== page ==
>> queue (and mind you, generating perfect patches is not easy, you might 
>> have forgotten that since you had CVS commit access for so long), mind 
>> the queue, thunk people on the heads when they ignored or misapplied our 
>> patches, wait about two months, etc. and finally be able to cross a 
>> single item off of our to-do list.
> But I see your importing tag's already from XFree86. I see you've brought
> in not long ago. So there's still merging work going on.

I'm not importing them.  That's part of the point: others are working on 
that tree as well, and hopefully more will in the future.  That lessons 
my work load for keeping in sync when it is required.

Of course, I have some new features that I will be working on that will 
not be sent to XFree86.  They will go only to the freedesktop.org trees 
and anyone that builds from those trees can use those new features.  Of 
course, I won't stop people from importing those patches to XFree86, nor 
will I require they put my name in documentation, but none of that 
really matters.

Another example would be that Alexander Gottwald just fixed some 
fundamental brokeness related to FD_SETSIZE and XFD_SETSIZE; that patch 
was committed directly to the xorg tree rather than being ignored on the 
XFree86 patch queue for two months.  Again, anyone that builds from the 
freedesktop.org tree will have that generic fix.

>> Today I can tell people to pull the CYGWIN tag from the xorg tree and be 
>> done with it.  That code is totally up to date and all developers have 
>> access to that code.  I no longer have to say, "grab the XFree86 CVS 
>> tree, then apply these fourteen patches in order".  Or, "grab the 
>> XFree86 CVS tree, replace the hw/xwin directory with the contents of 
>> this tarball, then apply this patch to config/cf/cygwin.cf, this patch 
>> to Xserver/Imakefile, this patch to Xserver/dix/main.c...".
> But you could have done that with the SourceForge tree. No one ever had
> to download part of XFree86 to make that tree compile. It was just
> like the code you have on freedesktop.org now.

There was a difference: the version on freedesktop.org is the canonical 
version of the Cygwin/X source; if something is not in that tree, then 
it will not be in the next release; bugs present in the fd.o tree are 
exactly those bugs that will be in the next release (when I start 
cutting releases from that tree soon).  This is as opposed to the 
XFree86 and SourceForge trees: bugs present in each tree were different, 
particularly from the 4.3.0 branch used for building distributions; 
features present in the two trees were different.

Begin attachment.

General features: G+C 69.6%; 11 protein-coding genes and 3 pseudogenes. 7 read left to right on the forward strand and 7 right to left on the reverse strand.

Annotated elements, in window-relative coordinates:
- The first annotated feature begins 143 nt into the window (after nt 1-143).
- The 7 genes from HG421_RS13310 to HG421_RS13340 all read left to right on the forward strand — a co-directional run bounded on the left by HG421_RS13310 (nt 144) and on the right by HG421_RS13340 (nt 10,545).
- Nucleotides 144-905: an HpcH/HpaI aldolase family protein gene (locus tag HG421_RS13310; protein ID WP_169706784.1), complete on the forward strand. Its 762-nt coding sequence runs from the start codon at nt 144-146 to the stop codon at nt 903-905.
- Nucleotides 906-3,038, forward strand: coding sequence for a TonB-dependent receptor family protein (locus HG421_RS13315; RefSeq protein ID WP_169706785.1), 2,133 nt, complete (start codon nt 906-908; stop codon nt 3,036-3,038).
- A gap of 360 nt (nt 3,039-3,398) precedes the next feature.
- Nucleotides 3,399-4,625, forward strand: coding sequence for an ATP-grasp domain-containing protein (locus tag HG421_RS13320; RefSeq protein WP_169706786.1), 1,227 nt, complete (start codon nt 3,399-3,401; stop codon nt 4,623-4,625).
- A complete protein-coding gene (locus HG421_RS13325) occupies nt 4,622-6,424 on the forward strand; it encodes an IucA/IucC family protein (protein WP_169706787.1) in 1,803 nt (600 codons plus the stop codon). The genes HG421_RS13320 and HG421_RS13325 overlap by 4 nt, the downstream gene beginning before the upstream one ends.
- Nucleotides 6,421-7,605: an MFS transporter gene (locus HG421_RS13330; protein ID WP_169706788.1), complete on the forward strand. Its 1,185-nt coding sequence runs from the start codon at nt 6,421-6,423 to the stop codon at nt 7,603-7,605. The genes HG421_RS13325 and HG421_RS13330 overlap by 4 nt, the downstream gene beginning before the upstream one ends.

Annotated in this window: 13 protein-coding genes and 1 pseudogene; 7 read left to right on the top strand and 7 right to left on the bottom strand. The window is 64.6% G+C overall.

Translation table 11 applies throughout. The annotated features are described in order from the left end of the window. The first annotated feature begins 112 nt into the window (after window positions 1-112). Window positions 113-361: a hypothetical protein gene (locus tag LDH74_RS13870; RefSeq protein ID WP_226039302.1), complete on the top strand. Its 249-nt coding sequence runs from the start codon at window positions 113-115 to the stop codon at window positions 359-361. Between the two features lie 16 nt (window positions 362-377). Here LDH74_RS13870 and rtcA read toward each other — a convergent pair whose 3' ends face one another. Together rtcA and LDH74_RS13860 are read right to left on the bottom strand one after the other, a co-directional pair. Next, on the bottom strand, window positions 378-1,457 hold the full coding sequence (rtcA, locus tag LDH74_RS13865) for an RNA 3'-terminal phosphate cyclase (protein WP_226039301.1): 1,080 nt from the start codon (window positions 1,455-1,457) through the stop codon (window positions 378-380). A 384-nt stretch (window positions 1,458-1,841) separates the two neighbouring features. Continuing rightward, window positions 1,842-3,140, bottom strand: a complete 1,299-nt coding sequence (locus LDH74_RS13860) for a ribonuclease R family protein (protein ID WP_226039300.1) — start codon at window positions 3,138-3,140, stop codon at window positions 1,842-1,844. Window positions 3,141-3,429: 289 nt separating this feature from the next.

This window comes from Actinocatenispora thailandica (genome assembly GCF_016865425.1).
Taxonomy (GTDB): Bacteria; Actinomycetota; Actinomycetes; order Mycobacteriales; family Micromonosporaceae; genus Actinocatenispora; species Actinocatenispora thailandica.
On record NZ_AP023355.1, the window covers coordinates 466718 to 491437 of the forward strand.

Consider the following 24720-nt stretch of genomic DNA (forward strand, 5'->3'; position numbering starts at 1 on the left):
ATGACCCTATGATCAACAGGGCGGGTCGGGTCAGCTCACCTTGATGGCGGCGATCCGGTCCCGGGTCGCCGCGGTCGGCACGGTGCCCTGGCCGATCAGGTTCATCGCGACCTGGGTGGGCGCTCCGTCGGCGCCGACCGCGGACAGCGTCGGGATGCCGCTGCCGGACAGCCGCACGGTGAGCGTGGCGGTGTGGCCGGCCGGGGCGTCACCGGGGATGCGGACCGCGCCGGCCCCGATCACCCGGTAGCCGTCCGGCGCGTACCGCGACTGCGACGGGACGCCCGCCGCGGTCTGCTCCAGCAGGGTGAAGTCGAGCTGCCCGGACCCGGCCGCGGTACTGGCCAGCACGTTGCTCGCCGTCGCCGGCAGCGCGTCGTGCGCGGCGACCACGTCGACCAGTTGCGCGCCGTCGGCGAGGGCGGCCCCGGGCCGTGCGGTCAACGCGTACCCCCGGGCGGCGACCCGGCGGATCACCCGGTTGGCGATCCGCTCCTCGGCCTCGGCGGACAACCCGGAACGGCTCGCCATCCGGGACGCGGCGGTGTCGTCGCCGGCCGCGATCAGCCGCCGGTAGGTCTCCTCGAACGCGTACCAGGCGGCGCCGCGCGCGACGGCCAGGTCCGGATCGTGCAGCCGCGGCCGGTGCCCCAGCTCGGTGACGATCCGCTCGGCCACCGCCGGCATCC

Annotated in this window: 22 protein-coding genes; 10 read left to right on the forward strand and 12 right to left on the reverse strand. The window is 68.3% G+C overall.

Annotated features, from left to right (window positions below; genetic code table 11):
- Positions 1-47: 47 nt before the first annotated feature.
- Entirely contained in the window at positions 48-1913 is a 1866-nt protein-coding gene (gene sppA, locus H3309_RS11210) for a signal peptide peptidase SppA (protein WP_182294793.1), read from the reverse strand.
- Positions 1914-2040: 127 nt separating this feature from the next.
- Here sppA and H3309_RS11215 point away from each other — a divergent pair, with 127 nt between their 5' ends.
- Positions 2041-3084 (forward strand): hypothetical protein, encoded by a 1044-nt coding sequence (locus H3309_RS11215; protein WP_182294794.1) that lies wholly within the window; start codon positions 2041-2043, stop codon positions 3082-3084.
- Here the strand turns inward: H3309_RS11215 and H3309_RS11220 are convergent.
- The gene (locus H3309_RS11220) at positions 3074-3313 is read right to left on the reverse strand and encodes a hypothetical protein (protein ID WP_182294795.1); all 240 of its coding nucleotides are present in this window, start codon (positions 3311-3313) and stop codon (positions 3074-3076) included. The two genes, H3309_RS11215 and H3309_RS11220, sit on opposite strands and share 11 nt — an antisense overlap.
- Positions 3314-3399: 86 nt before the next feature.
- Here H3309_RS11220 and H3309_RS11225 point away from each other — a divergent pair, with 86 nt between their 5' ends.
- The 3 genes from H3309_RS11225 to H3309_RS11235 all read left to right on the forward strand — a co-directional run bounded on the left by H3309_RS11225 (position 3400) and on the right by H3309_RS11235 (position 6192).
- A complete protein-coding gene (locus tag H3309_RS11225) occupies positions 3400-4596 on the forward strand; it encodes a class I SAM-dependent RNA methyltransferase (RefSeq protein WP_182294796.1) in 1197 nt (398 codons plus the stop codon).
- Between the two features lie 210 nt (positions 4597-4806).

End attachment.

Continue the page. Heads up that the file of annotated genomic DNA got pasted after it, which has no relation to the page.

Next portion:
When someone wanted an exact debug build of the current release, the 
only way to do it was to grab the 4.3.0 branch from XFree86, then apply 
the Cygwin-specific changes that had not been merged.

Could I have possibly done this at SourceForge?  Sure, but what is the 
bloody point of now keeping in sync with HEAD and xf-4_3-branch? 
Remember, I didn't get into this project to be a cvs lacky, I got into 
it because I enjoy coding.  Forcing me to keep an alternate tree in sync 
for no good reason was pretty much the ultimate insult; there was the 
ability to lesson my work load on such trivial, but time consuming, 
things; however, my request to do so was met with refusal.

>> I dunno Alan... it almost seems as if you are mocking me by saying you 
>> don't understand.  You know perfectly well the issues that I have 
>> continuously raised regarding getting the Cygwin/X code into the 
>> upstream tree.  Everytime I asked you you said that the system we had 
>> was fine; now you say you don't know what an upstream tree is.  I don't 
>> know what to think about that.
> No - I'm not mocking you at all - your making your own interpretation there.
> I was just trying to understand why I'm seeing commits for documentation,
> but nothing for hw/xwin yet I'm seeing new releases being made. 

Of course, I am responsible for my own interpretations.  I'm not sure if 
you have been following the Cygwin/X project lately, but I think you at 
least know that we are no longer associated with XFree86.  Given that, 
we needed a new canonical tree, or upstream tree, which is what the 
freedesktop.org tree is.  So, for you to ask why I wasn't committing to 
our SourceForge tree instead of fd.o seemed a little silly.

I can understand that seeing the documentation still being updated in 
the SourceForge tree would be a little confusing, which is why the 
documentation should be moved to fd.o and the SourceForge project should 
be deleted.  I think everyone agrees on that; it just hasn't been done yet.